Speaking at an event at Georgetown University on Tuesday, Sen. Sheldon Whitehouse (D-Rhode Island) slammed the National Security Agency’s response to the Edward Snowden leaks, which have dramatically soured the public's opinion of the intelligence agency.
‟I think the NSA and the administration would have been wise to have been prepared for the possibility of a sudden, catastrophic, unauthorized leak of information,” The Hill reports reported Whitehouse told the audience. “That’s a drill that you would think that an agency that specialized in the retention of massive amounts of classified information would be prepared for on a regular basis, in the same way that a crew of a commercial aircraft prepares for a drill that takes place if there’s a sudden unexpected decompression of the aircraft.”
USA Today notes that, in the immediate wake of the Snowden revelations last summer, a majority of Americans supported the NSA’s surveillance efforts. In a poll conducted earlier this year, the percentage of respondents who still felt positively about the agency's tactics had slipped to 40 percent.
Whitehouse charged that the agency’s lack of a coordinated, coherent public relations strategy allowed misinformation about its more controversial programs—such as the widespread collection of the cell phone metadata of millions of American citizens not suspected of committing any crime—to spread before it could be corrected.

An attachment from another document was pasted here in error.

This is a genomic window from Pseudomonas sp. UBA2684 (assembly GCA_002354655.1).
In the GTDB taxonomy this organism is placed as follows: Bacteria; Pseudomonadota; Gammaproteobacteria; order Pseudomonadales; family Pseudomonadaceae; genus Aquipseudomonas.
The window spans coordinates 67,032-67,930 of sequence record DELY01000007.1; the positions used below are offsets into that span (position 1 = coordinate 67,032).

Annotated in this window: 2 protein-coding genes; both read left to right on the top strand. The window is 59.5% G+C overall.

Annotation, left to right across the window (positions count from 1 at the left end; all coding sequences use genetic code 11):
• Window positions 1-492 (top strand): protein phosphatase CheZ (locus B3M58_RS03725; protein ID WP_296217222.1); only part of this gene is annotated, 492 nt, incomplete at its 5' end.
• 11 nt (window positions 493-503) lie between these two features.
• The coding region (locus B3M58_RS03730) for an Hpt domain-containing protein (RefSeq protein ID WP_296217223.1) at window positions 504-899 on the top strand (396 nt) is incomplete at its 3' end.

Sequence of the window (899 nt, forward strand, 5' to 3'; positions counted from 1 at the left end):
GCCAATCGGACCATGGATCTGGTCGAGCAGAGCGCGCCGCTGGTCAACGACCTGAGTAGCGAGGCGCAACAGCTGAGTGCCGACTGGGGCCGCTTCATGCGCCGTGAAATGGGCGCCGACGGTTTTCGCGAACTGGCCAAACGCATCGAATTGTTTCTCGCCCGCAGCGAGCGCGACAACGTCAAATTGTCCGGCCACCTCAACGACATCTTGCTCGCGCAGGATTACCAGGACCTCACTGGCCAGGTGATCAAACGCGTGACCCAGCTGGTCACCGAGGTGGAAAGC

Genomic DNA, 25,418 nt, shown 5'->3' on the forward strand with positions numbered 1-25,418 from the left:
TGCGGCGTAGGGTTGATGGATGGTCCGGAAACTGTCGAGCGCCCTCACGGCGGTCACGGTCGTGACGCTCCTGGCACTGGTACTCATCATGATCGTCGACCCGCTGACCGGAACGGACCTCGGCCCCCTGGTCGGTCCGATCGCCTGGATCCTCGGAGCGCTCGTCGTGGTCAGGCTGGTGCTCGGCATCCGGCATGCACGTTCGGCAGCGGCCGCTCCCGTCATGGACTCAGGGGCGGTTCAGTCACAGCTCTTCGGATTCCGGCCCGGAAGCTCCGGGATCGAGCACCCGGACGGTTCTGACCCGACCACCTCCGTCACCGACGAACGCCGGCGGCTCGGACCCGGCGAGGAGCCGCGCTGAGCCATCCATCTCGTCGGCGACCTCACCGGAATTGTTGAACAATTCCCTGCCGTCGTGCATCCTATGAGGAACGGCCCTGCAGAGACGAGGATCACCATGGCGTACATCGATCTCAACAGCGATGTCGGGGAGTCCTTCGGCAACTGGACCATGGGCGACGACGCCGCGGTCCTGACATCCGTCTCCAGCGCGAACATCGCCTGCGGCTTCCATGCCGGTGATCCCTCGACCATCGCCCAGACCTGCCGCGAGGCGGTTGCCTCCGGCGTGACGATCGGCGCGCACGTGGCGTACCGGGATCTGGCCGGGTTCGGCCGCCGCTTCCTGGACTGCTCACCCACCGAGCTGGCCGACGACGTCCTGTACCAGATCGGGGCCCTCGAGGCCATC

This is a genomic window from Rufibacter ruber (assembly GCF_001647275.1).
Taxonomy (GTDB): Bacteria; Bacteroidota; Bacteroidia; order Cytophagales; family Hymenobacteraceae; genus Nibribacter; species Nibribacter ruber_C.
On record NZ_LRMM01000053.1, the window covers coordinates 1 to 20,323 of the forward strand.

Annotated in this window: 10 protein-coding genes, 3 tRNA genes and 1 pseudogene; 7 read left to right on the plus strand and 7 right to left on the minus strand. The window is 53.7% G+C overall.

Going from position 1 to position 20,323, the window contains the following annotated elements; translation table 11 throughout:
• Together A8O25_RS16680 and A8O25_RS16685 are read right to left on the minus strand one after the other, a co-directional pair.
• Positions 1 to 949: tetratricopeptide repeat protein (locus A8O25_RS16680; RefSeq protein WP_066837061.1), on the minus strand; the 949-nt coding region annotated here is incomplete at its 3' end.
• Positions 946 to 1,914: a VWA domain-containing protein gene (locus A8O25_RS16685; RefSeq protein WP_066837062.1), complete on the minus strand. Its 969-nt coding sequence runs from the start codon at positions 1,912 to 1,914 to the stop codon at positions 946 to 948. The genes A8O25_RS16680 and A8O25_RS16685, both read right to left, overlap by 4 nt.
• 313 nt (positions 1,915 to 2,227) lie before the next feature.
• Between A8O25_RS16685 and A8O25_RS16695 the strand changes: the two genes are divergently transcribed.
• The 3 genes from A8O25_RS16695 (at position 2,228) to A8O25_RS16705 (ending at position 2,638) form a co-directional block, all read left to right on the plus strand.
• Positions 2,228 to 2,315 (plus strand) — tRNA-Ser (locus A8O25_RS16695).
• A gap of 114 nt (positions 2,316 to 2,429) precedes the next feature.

He complained that this lack of clarity on the part of the NSA has regularly put him, along with other legislators in Washington, in the difficult position of being unable to respond to questions about or criticisms of the government’s intelligence-gathering programs. While the Snowden leaks have made information about those programs public knowledge, the existence of the programs is still classified and government officials who had been briefed about them could face legal consequences—possibly even risking arrest—for even directly mentioning them.
Whitehouse has long been critical of the way that both the Obama administration and the NSA itself have handled the recent backlash against its data collection programs—specifically pushing for more transparency within the agency. ‟We really need to be balancing much more carefully the value of declassification over classification,” Whitehouse said during a Senate Judiciary Committee hearing about the NSA’s phone metadata collection program last August.
Even so, Whitehouse has maintained that the NSA’s survailence programs themselves should remain in place because ending them would be like “unilaterally disarming” the NSA, hampering the country’s ability to fight terrorism.
Photo by Center for American Progress/Flickr